Movie Review: ‘Armageddon Time’ Attempts to Face Ugly Truths
Director: James Gray
Writer: James Gray
Stars: Anne Hathaway, Jeremy Strong, Banks Repata
Synopsis: A deeply personal coming-of-age story about the strength of family and the generational pursuit of the American Dream.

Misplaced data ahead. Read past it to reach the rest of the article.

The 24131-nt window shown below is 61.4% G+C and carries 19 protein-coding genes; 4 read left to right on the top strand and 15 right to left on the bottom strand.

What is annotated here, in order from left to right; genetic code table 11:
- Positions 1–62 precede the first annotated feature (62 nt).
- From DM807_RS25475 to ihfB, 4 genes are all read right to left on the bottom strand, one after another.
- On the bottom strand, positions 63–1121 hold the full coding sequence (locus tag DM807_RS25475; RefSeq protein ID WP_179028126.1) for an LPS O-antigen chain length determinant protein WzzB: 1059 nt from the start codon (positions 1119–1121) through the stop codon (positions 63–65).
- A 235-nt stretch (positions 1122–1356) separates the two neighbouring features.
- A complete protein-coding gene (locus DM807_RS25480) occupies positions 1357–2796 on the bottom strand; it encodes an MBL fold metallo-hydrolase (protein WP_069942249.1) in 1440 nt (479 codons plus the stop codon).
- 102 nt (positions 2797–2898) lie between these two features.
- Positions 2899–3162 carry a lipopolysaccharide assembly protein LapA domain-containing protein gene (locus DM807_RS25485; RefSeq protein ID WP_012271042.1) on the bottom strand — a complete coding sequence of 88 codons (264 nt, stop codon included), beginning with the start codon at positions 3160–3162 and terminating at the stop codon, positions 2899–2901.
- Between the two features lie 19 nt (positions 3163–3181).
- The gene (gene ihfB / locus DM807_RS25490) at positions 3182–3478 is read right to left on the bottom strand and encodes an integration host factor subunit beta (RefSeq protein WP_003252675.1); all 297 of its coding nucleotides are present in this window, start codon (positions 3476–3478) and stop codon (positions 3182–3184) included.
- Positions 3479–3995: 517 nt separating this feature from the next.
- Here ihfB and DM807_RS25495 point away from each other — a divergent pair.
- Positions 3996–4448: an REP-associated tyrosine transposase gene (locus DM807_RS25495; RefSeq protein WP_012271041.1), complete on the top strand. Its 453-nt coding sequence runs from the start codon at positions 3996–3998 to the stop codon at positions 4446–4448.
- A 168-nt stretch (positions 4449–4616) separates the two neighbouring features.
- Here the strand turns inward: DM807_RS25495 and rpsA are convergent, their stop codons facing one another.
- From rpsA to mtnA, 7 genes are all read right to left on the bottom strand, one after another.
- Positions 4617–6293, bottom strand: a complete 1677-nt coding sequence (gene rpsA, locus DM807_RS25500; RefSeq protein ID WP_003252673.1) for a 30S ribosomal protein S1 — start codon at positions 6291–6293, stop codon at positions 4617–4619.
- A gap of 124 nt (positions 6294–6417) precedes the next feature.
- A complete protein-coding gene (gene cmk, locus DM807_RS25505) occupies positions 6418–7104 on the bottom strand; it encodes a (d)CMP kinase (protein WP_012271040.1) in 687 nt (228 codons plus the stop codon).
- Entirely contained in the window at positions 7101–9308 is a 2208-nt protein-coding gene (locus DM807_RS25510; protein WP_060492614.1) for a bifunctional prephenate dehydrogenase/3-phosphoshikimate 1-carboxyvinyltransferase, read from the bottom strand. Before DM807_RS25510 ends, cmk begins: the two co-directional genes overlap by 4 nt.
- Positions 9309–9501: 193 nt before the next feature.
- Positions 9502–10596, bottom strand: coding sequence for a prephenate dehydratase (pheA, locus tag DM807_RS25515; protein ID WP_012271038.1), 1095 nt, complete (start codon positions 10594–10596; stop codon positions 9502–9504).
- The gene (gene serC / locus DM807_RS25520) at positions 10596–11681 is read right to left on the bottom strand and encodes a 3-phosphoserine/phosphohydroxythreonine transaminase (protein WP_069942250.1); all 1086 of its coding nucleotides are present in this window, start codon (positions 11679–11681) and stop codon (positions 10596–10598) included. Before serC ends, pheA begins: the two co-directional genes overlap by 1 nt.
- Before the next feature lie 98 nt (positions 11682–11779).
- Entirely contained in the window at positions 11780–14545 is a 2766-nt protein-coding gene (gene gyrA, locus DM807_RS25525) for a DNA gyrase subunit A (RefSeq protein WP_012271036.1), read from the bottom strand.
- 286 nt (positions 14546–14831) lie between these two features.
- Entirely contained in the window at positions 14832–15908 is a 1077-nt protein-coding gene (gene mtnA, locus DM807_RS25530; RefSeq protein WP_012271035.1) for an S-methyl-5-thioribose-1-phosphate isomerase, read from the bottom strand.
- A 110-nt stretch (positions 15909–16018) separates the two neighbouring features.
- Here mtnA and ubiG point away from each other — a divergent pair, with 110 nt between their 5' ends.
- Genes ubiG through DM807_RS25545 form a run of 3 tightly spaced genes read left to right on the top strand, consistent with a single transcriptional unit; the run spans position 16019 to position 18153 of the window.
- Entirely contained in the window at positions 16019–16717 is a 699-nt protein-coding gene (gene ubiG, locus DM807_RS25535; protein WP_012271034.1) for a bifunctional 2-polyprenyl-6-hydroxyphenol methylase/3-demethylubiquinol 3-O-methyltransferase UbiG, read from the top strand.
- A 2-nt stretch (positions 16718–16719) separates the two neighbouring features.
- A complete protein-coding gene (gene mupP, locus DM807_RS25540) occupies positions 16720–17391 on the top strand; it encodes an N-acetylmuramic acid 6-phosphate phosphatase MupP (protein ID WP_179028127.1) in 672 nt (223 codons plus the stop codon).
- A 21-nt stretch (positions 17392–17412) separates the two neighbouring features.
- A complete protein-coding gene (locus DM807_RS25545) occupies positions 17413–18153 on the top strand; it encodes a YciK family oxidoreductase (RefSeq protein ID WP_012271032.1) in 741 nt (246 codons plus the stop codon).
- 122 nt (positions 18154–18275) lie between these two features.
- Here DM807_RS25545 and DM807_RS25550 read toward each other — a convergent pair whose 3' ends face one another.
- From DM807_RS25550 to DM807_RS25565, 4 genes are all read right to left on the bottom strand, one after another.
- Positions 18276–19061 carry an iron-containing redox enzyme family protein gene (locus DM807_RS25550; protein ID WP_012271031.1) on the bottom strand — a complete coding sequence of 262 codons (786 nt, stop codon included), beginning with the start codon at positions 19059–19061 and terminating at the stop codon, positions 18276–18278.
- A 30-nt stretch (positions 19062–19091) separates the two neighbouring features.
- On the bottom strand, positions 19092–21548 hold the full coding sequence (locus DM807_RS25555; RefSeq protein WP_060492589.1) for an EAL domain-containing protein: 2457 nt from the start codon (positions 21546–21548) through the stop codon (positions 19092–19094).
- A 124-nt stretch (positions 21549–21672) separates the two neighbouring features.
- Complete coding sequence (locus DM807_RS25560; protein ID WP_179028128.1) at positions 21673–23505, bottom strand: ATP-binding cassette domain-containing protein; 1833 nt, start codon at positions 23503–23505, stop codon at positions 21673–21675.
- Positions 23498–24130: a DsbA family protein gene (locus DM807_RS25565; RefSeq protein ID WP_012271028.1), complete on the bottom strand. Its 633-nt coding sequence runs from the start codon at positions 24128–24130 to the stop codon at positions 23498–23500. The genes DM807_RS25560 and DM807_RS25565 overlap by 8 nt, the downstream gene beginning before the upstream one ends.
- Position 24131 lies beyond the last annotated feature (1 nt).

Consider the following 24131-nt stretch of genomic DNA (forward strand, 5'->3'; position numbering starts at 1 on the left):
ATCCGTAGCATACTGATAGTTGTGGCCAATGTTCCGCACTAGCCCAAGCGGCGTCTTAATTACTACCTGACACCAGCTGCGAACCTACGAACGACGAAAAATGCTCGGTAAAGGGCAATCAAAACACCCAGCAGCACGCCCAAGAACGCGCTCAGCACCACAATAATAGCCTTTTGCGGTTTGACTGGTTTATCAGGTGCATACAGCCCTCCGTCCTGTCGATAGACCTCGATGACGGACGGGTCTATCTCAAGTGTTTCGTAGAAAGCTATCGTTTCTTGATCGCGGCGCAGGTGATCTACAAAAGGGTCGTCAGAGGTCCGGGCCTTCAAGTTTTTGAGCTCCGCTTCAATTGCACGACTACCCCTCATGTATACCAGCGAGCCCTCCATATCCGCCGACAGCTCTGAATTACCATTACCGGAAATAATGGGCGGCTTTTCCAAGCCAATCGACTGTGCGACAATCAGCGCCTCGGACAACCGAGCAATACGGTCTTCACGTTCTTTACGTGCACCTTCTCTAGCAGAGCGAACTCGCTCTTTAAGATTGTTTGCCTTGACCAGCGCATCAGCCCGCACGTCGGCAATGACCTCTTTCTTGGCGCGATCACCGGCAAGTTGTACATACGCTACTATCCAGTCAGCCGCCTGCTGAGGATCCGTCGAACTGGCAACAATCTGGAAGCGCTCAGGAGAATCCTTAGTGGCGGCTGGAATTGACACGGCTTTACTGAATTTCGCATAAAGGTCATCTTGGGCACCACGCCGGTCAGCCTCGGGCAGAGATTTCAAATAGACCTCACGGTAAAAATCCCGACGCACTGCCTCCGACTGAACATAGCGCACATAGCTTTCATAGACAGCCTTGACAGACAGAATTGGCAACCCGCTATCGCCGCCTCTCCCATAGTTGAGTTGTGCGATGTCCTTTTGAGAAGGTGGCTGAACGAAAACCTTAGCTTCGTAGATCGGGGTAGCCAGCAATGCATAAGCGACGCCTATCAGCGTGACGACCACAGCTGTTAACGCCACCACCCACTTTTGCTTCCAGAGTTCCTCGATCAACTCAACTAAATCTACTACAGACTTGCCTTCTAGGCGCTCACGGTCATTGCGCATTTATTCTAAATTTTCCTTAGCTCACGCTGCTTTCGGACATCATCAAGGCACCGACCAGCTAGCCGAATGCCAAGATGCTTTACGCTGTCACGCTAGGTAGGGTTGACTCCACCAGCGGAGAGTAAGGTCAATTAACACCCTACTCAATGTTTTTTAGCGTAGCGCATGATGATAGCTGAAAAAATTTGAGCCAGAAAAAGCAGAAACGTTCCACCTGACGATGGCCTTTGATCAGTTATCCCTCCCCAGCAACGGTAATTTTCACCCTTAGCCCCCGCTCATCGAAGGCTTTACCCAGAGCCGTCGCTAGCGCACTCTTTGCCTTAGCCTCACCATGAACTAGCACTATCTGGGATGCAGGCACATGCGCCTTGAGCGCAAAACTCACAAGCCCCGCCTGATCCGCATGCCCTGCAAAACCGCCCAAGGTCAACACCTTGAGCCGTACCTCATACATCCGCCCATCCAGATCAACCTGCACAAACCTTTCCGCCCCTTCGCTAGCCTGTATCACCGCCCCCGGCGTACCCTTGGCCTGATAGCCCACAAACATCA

James Gray’s 2019 sci-fi epic, Ad Astra, was one of the best films to release that year. The familial tale of legacy and self-discovery, set within the backdrop of expansive space, was masterful. With his follow-up, Armageddon Time, Gray looks back to his childhood, which just so happens to have taken place in the most wonderful place on Earth: Queens, New York. Of the five boroughs, there is no denying the unique nature of Queens. As the largest borough in New York City, it’s commonly referred to as The World’s Borough. Having grown up in Flushing, to see Gray return to his roots is simply a delight. And for him to dive so personally into his upbringing is something that should be cherished. This heartbreaking tale is full of raw emotion that could clearly be captured only by way of vivid memory and looking back. Through Paul Graff, played by Banks Repeta, Gray is able to look back at his childhood earnestly, through the lens of all that he has currently experienced thus far. What is equally important however, is that Gray also depicts what these moments in time feel like for any sixth grader who has yet to experience life as a teenager. It’s a profoundly moving film that blends the past and the future while rooting itself in the present, and living within each confusing moment.